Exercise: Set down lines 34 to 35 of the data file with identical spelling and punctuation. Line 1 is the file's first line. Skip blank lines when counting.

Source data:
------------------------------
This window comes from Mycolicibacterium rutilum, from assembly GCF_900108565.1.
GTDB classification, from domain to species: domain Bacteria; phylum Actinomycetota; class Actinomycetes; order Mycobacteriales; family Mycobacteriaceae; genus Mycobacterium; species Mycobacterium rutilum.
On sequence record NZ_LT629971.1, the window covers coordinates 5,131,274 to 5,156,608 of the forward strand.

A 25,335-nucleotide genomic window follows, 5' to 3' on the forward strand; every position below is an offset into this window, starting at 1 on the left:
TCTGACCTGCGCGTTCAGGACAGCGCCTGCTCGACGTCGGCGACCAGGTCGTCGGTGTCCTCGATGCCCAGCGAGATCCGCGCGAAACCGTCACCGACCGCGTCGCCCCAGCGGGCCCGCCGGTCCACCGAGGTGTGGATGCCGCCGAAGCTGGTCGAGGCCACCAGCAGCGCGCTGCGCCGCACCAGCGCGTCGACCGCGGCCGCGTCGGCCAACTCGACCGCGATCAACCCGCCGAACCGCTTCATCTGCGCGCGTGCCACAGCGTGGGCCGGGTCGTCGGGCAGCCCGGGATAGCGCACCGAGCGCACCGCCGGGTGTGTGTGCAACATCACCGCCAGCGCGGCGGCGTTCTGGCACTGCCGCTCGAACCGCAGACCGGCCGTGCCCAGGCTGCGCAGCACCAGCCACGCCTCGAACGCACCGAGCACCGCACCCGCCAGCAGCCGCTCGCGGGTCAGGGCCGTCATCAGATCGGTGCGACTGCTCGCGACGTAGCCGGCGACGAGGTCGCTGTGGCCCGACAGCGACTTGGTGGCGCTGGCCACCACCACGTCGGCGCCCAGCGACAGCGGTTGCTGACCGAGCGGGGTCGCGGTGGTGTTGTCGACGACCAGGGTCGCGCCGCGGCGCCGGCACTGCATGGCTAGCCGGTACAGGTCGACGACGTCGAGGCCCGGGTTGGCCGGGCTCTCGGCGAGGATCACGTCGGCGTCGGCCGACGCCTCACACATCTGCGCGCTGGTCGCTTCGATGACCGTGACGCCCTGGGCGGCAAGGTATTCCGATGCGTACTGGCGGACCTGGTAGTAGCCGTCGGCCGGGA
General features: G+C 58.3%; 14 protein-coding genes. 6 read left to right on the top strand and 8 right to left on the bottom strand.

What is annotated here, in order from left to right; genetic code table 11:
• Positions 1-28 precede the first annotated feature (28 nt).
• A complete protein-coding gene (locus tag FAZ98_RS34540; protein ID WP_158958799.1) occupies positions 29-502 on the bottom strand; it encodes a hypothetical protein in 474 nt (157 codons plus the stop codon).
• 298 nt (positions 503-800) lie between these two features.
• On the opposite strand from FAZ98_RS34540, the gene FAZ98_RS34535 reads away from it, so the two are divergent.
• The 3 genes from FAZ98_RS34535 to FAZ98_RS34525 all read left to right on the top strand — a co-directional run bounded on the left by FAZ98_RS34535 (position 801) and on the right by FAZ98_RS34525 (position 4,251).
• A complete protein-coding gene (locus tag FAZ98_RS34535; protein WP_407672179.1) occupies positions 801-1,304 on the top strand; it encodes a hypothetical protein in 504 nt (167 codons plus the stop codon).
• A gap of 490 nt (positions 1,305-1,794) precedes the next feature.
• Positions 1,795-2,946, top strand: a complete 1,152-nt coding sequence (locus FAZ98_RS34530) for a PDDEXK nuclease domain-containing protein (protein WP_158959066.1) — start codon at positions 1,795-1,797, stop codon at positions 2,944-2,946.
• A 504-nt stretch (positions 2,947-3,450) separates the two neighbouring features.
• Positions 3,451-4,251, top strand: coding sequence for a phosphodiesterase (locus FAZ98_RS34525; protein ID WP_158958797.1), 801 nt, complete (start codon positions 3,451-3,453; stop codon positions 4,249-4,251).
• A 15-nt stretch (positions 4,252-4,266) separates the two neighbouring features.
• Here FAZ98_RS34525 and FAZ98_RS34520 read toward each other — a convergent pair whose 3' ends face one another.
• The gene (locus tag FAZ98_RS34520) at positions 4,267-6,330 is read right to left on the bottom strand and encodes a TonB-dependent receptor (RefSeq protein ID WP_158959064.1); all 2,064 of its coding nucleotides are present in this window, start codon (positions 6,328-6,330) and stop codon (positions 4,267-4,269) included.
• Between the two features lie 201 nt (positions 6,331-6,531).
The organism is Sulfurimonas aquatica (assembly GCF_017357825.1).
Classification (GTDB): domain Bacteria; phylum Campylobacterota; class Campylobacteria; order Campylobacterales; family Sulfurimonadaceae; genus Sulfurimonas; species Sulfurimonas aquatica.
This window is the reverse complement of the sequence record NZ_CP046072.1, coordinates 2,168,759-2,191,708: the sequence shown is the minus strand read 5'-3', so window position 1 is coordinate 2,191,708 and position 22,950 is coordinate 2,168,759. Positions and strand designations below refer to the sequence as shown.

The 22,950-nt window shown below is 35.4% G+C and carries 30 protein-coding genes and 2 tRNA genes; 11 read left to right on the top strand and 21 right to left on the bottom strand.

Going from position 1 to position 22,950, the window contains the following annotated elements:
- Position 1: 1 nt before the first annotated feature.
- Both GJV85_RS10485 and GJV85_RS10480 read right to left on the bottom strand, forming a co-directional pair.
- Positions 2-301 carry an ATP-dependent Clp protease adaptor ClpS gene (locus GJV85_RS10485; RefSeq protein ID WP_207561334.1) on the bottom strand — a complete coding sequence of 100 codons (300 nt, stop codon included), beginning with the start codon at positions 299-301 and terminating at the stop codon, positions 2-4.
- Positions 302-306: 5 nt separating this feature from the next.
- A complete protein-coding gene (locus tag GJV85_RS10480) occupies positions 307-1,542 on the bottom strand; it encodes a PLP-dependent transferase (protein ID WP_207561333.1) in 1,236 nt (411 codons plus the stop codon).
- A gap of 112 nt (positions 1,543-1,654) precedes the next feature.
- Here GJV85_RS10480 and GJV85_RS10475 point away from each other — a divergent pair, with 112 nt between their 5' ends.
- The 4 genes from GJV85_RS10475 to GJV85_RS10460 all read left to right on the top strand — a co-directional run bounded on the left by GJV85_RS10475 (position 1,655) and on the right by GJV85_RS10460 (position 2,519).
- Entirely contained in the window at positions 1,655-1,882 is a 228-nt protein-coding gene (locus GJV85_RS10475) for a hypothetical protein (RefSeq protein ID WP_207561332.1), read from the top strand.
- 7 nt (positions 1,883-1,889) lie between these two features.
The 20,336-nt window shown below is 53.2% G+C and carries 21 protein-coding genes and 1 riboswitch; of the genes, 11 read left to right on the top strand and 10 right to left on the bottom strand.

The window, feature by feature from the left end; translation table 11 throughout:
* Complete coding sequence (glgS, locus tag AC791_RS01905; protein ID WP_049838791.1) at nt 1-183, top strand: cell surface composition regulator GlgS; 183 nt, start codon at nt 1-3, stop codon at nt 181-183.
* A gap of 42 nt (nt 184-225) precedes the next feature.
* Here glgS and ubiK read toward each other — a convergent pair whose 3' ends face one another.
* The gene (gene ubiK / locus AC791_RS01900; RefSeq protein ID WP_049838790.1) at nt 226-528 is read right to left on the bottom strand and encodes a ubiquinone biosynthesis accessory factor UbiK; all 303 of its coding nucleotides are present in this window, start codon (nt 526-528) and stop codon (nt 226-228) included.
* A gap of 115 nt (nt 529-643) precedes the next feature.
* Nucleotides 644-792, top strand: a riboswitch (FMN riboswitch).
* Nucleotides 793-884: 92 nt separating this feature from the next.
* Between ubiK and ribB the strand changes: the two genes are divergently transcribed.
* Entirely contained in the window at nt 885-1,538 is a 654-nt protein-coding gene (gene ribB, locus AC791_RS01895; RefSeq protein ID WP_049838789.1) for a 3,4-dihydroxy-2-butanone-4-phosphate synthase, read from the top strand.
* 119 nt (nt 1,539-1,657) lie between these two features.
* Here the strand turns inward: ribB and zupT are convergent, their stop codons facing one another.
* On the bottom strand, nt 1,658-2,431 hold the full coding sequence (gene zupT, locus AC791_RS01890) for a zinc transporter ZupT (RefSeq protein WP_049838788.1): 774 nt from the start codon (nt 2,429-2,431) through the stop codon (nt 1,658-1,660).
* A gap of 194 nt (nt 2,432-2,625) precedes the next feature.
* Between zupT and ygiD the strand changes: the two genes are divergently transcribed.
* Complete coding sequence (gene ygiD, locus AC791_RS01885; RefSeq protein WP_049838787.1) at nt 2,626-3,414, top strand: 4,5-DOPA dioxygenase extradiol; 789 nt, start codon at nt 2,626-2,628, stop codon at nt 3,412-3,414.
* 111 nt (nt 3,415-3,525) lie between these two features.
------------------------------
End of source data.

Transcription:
- The 4 genes from GJV85_RS10475 to GJV85_RS10460 all read left to right on the top strand — a co-directional run bounded on the left by GJV85_RS10475 (position 1,655) and on the right by GJV85_RS10460 (position 2,519).
- Entirely contained in the window at positions 1,655-1,882 is a 228-nt protein-coding gene (locus GJV85_RS10475) for a hypothetical protein (RefSeq protein ID WP_207561332.1), read from the top strand.